“When he entered Capernaum again after some days, it was reported that he was at home. So many people gathered together that there was no more room, not even in the door way, and he was speaking the Word to them” (Mark 2:1-2).
Everything starts with listening.
Everywhere the Lord Jesus went, people flocked to hear him. They covered hillsides and blanketed lakeshores. They packed out synagogues and homes, so intent were they on every word coming from those divine lips. “Never man spake like this man,” they said (John 7:46).
People of our generation prefer to speak than listen, to argue rather than to hear and believe. They want their wisdom reduced to sound bites, to bumper sticker phrases.
“Faith comes by hearing, and hearing by the Word of God,” says Paul in Romans 10:17. Faith in God is given to those who will hear His Word.
Really hear it.
Not just register it or record it, and not just scan it. Take it inwardly and digest it. Think about it, treasure it in our hearts, and meditate upon it.
You want faith? Want to know if God is real and Jesus is everything he claimed? Interested in checking out the Christian faith? Perhaps you are tired of seeing people slam Christianity while others glorify it and have decided to see for yourself? Good.
Start with the Word. The Holy Bible. Get into it and listen for God’s voice.
He makes you a promise: “You will seek me and find me when you search for me with all your heart. I will be found by you…” (Jeremiah 29:13-14).
I will be found by you.
God does not play games with those wanting to know him. He’s not into hide-and-seek. He does not make himself scarce when someone comes looking. “He who did not spare his own Son, but delivered him up for us all, how shall he not with him freely give us all things?” (Romans 8:32). God, who has given us the best Heaven had, is not going to start holding out on us now.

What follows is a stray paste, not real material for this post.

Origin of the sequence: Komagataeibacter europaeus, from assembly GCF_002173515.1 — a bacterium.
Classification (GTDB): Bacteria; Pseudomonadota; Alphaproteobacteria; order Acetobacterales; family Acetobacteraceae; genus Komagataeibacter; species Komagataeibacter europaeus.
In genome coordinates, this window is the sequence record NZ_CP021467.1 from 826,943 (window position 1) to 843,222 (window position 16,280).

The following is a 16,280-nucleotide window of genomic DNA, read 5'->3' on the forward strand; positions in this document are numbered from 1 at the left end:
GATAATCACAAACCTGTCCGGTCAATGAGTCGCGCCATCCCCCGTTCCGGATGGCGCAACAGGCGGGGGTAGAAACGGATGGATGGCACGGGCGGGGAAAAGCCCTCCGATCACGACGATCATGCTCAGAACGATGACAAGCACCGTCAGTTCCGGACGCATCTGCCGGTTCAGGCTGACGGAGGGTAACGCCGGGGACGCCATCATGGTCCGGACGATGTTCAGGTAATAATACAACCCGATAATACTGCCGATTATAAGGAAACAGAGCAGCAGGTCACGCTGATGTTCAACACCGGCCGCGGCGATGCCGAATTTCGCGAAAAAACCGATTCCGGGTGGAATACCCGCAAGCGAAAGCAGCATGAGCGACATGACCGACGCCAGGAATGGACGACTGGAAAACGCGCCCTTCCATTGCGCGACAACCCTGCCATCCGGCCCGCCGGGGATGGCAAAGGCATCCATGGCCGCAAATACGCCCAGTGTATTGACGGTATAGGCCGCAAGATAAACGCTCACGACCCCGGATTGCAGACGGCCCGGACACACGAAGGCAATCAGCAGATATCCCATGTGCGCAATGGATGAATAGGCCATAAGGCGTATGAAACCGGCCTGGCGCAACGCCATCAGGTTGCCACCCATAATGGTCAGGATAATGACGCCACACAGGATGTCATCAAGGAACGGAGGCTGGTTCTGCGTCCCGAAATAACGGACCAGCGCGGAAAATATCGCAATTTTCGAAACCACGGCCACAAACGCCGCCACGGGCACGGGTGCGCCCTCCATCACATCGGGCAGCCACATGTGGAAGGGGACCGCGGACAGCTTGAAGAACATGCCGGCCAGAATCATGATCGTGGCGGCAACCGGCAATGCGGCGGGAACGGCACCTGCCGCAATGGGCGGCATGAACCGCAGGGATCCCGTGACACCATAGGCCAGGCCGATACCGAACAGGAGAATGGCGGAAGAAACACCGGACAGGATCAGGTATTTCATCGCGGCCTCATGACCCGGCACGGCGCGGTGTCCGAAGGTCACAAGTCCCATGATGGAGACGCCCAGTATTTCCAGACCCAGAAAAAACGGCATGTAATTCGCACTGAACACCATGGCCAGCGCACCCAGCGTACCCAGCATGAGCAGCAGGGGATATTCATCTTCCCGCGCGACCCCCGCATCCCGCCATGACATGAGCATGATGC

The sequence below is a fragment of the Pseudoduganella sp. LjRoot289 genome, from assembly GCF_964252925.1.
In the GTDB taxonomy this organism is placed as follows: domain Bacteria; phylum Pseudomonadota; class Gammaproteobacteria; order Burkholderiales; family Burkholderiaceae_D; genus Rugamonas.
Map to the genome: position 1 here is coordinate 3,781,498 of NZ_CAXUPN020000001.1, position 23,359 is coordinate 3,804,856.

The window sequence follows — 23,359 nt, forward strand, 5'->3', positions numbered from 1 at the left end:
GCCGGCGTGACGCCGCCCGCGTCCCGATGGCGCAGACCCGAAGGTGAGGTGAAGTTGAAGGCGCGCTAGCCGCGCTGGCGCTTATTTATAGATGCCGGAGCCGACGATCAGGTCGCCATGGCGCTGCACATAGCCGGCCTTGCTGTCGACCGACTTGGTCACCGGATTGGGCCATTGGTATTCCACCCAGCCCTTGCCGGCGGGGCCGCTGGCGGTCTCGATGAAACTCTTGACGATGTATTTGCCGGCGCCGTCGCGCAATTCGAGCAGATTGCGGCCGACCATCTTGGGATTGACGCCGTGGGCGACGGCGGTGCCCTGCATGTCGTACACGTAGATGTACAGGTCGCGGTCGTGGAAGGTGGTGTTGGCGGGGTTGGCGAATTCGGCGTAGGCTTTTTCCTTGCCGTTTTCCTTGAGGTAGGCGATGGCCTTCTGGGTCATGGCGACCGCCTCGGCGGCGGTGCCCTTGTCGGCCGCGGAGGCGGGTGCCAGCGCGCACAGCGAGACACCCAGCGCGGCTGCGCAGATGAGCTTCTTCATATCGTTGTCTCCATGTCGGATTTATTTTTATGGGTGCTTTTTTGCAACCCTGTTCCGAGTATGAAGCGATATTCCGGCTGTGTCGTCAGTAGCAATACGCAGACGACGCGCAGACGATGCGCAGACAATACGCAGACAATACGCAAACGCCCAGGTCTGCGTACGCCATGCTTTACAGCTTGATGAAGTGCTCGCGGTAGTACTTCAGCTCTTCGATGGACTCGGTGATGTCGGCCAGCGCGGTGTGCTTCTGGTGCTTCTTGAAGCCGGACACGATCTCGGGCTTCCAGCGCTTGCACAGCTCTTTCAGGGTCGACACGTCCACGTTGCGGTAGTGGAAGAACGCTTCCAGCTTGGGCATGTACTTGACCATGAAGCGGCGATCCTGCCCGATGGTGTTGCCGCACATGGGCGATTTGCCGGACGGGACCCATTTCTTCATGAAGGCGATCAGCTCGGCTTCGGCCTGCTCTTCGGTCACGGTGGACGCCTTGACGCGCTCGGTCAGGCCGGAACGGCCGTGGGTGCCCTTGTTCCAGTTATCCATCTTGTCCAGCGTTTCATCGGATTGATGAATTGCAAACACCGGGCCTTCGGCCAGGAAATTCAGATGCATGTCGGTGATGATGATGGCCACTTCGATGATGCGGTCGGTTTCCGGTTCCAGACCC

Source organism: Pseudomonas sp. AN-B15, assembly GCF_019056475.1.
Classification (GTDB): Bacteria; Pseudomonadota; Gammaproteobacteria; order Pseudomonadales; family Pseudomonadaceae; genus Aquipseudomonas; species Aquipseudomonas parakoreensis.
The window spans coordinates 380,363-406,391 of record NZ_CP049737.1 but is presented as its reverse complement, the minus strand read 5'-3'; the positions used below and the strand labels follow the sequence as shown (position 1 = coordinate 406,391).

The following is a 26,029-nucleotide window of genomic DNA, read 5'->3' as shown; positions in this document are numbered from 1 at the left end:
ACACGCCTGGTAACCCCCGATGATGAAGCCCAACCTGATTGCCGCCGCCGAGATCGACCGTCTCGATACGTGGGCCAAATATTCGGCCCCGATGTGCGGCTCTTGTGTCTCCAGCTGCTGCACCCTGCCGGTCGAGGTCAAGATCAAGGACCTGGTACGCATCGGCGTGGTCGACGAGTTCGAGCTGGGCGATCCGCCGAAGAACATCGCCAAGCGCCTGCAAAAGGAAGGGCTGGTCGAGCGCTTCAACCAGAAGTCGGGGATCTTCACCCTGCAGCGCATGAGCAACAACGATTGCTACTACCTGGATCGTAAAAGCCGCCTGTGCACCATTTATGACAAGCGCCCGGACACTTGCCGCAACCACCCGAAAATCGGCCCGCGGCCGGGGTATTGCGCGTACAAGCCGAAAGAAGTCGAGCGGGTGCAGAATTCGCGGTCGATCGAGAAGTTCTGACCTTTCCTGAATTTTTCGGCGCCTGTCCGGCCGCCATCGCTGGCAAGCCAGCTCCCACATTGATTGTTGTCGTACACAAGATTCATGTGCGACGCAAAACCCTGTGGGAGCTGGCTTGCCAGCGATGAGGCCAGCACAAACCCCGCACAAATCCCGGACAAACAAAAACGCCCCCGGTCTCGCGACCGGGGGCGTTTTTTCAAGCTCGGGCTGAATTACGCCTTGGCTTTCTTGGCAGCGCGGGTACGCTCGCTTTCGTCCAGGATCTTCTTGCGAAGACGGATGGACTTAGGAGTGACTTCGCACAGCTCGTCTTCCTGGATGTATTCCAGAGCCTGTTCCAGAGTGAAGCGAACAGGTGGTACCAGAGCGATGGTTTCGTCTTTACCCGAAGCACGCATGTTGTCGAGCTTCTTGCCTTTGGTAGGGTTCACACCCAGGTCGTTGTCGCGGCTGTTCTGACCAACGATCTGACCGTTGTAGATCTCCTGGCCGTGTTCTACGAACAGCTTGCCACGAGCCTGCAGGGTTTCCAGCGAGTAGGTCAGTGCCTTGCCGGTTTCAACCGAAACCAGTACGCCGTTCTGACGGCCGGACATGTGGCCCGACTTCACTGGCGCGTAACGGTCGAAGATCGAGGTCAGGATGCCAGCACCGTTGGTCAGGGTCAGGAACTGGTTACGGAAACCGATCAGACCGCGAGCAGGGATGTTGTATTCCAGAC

He wants to be found by you. He makes himself available.
Question: How does one go about listening to God?
–Put yourself in a place where you can listen. Turn off all distractions.
“All of humanity’s problems stem from man’s inability to sit quietly in a room alone.” -Blaise Pascal
–Quieten your spirit. Settle down. Do not be in a hurry.
–Now, open the Holy Bible. Where to start? Many recommend starting with the Psalms, and there’s much to be said for that. I love the Psalms. But to learn about Jesus and the Christian faith, you’ll need to begin with the New Testament. I suggest beginning with the Gospel of Mark, and then going on to the Gospel of John. Then, drop back and begin reading the entire New Testament, starting with the Gospel of Matthew and continuing through areas you read previously, all the way through Revelation.
–Keep in mind that you will not understand everything you read. Much of what you encounter will sound strange (wonderfully strange) to you. A young couple new to the Christian faith told my wife that they read the Scripture each morning at breakfast. Whenever they came to something they did not understand, the wife would say to her husband, “Just keep reading.” That’s how it’s done. Take what you understand–you’ll be surprised how accessible most of the Bible is–and leave the rest to later. You will learn more the second reading, and more every time you read the Bible.